Timber is the solution to Africa’s urbanisation challenge

Sebastian Dietzold – Chief Executive Officer of CPS, speaking at the Wood Conference held in South Africa, Cape Town 

Cape Town. Timber is the solution to the huge challenge of rapid urbanisation and carbon emissions facing the world today, the wood conference has heard.   

 Speaking at a conference in South Africa, Fumba Town by CPS’ CEO Sebastian Dietzold said that urbanisation in Africa today is faster than at any other time in human history, therefore creating an affordable housing challenge

The conference was held under the theme -The rise of a new circular economy from the tree to the house,”  

 “If we don’t change the way we build - the technology and materials we use in construction, this massive challenge from urbanization will roll over us. So we need scalability, affordability and at the same time quality,” he explained.  


 He added: Timber can turn this challenge into a massive opportunity for all. We estimate that the value chain from timber housing has the potential to become an 8-billion-dollar industry. Therefore timber can turn the challenge we have with urbanization into a fantastic opportunity for all of us. We want to do large-scale developments in Tanzania, and we want to do it with timber.


According to him most of the biggest cities in the world today are in Asia, but that is expected to change by the year 2100.

“Most of the biggest cities will be in Africa, where cities like Lagos - Nigeria, Dar es Salaam and Kinshasa will have more than 60 million people. Already Africa has a backlog of over 50 million residential units, and this urban housing challenge must be turned into an opportunity to provide sustainable housing for all these people,” said Mr Dietzold.

To conquer this massive growth of urbanisation, he said, CPS is currently producing 300 to 400 housing units in Zanzibar.

“We need 6,000, and in Dar es Salaam over 70,000 houses that people can afford. These affordable houses don’t have to look like refugee camps, they can be beautiful houses made from sustainable materials, and that’s what we are doing,” he said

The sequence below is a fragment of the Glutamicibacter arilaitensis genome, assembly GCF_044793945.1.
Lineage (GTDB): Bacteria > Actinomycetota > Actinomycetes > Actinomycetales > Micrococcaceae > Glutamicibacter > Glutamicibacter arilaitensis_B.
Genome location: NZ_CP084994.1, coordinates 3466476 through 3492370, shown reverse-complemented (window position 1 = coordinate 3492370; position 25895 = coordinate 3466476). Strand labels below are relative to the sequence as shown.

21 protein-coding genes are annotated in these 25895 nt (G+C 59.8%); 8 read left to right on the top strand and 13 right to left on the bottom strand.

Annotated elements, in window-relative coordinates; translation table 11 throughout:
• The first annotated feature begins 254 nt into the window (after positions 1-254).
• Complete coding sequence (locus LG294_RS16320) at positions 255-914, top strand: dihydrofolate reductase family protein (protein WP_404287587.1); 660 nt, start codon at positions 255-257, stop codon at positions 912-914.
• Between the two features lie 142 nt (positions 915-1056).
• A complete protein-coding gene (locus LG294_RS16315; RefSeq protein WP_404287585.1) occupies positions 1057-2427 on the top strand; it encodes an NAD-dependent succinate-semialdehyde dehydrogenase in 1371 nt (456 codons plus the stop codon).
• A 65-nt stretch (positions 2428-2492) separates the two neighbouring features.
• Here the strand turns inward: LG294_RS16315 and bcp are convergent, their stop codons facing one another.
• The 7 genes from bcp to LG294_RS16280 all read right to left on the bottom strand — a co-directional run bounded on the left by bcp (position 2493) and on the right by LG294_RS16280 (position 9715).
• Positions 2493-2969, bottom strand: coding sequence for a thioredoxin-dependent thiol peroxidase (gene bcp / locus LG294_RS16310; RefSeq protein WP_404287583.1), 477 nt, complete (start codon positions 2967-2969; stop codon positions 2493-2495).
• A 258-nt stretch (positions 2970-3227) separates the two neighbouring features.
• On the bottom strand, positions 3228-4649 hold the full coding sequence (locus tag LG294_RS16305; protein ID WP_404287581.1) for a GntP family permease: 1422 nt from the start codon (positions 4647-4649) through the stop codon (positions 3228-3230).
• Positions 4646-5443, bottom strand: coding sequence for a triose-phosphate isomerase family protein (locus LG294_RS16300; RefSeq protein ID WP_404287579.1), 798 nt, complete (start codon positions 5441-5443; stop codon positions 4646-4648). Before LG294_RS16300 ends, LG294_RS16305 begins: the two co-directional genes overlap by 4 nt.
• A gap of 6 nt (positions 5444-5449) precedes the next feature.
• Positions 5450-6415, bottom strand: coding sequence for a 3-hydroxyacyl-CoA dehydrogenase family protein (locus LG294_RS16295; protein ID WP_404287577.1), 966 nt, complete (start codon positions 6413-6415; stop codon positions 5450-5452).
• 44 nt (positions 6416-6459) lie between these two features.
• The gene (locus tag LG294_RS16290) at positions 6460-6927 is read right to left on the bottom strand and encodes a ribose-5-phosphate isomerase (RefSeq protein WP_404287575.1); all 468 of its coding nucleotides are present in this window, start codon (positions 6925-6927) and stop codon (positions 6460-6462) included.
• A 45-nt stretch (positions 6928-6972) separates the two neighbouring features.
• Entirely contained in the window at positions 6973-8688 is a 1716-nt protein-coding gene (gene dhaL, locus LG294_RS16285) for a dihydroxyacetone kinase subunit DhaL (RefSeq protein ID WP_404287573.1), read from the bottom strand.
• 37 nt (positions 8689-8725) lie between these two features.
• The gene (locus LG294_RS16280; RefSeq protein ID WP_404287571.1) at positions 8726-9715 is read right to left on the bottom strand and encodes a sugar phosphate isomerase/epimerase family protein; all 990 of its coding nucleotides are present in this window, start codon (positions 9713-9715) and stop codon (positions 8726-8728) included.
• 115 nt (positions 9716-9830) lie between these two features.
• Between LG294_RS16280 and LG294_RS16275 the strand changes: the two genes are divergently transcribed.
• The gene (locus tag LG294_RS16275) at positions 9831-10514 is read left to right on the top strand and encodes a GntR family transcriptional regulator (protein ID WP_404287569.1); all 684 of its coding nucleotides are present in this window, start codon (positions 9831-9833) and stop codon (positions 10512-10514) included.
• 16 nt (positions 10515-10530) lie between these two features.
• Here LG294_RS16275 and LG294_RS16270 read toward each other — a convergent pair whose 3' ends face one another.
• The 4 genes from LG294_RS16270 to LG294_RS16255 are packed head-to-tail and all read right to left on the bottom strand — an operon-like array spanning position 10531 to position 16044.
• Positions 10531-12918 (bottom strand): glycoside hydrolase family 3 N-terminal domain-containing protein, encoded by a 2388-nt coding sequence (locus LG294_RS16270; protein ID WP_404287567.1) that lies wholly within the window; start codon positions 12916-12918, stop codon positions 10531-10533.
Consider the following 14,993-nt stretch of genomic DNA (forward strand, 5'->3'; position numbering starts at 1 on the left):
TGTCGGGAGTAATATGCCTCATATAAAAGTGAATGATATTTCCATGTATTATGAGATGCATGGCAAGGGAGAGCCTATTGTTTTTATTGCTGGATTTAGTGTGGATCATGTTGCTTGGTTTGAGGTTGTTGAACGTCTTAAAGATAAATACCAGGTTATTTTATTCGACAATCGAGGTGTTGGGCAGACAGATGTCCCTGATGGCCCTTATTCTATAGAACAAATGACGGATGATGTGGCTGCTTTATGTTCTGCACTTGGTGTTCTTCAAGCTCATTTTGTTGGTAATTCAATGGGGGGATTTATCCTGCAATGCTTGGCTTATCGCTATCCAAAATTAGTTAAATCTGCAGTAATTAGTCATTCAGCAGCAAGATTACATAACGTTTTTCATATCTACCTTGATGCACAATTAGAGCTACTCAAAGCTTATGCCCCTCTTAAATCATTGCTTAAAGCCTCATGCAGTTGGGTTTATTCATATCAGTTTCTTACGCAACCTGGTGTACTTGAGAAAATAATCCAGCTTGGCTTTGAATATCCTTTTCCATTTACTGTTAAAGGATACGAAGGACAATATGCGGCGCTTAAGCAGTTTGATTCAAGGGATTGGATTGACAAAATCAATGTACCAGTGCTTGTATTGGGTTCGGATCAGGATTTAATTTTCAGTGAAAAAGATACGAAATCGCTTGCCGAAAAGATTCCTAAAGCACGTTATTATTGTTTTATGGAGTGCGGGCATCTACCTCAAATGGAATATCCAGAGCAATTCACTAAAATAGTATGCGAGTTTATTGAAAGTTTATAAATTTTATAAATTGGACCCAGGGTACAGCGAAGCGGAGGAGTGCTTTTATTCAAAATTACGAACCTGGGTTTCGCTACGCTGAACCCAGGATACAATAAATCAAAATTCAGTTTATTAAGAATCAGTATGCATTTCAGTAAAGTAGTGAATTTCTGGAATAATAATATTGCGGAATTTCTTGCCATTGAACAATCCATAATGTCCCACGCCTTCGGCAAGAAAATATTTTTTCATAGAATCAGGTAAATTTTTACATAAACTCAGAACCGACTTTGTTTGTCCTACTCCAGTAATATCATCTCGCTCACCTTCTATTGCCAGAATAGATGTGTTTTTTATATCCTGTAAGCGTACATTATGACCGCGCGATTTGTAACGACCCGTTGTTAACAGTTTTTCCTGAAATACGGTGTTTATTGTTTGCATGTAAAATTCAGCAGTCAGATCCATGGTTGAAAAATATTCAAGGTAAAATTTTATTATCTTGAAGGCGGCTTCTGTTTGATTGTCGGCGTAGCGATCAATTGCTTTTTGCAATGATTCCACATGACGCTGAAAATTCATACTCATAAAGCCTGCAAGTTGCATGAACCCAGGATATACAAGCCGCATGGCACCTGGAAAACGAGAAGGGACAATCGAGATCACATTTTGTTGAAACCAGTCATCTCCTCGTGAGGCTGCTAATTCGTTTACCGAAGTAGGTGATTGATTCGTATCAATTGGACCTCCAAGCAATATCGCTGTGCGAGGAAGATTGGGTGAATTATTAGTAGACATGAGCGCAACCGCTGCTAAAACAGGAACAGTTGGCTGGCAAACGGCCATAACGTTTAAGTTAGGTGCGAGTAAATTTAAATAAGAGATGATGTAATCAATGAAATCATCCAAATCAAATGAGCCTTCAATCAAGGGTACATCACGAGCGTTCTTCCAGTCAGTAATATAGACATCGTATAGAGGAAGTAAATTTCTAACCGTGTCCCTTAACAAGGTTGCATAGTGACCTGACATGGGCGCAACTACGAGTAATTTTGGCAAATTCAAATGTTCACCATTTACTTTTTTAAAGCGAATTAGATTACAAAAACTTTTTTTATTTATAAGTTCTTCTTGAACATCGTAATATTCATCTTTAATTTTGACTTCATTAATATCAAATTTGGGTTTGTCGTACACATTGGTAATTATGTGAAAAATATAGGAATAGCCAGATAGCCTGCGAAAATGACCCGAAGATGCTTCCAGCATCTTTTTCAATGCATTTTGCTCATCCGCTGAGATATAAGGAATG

He noted that 38 percent of global greenhouse gas emissions come from construction and construction-related industries, which calls for action.

“We need to change how we build. If we continue building the same way we are today, our planet will die. That’s the simple message. With rapid urbanization, global warming and climate change, more sustainable ways of construction are required. He argued that we need to grow, harvest and regrow trees to solve the carbon emissions challenge,” he argued.   

According to him there is massive potential for timber in Africa for example Tanzania has about 260,000 hectares of sustainably managed forest and about 52% forest cover and is producing about 1.58 million cubits of sawn timber per year.

 He said  that if only 10 percent of the woods were allocated to sustainable forestry, we could produce 42 million cubic meters of sawn timber per year, enough to feed the world with timber.  

“We could motivate communities to grow more timber as an income generation activity. We want to tell people a story. We are building the tallest hybrid timber tower in the world, the Burj Zanzibar, to change perception and show people that this technology is modern, beautiful, durable, sustainable and a global landmark,” he elaborated.  

Wolfgang Hebenstreit, the Projects Technical Director from Binderholz in Austria, the global leader in Mass Timber production, explained that there are two types of timber construction - one made on-site, and another made 100 percent in the factory.

 He said that building with timber greatly reduces construction time and costs and results in world-class finishes.